Birds of America
By John James Audubon, F. R. SS. L. & E.
GENUS I.--IBIS, Cuv. IBIS.
Bill very long, slender, higher than broad, compressed, tapering, arched,
obtuse; upper mandible with the dorsal line arched in its whole length, the
ridge convex, broader towards the end, the sides at the base erect, towards the
end very convex and narrow, separated in their whole length from the ridge by a
deep narrow groove, the edges inflected and sharp; lower mandible more slender,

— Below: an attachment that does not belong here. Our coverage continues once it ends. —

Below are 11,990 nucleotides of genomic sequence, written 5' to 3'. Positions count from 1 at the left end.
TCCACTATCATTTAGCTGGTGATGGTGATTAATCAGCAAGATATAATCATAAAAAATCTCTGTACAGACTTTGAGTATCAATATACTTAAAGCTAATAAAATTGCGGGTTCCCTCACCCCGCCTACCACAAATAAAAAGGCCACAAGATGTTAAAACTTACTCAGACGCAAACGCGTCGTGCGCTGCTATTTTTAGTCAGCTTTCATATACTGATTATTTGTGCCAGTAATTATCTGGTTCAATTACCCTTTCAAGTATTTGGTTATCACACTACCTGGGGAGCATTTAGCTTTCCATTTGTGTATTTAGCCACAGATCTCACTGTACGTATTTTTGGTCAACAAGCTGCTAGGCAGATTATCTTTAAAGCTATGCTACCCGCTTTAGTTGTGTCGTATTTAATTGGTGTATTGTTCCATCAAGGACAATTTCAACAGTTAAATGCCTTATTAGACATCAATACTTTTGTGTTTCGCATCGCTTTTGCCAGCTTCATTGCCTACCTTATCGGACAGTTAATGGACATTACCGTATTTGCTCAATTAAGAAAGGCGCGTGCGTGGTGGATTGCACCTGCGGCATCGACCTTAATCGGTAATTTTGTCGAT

its angle very narrow, and protracted in the form of a groove to the tip.
Nostrils basal, dorsal, linear. Head small, compressed, oblong, bare before the
eyes; neck long and slender; body rather slender. Feet very long, slender;
tarsi scutellate; anterior toes connected by membranes at the base. Claws
rather small, slightly arched, pointed. Wings long, ample, with the second
quill longest. Tail short, nearly even, of twelve feathers. OEsophagus wide,
like that of a Heron; stomach inuscular.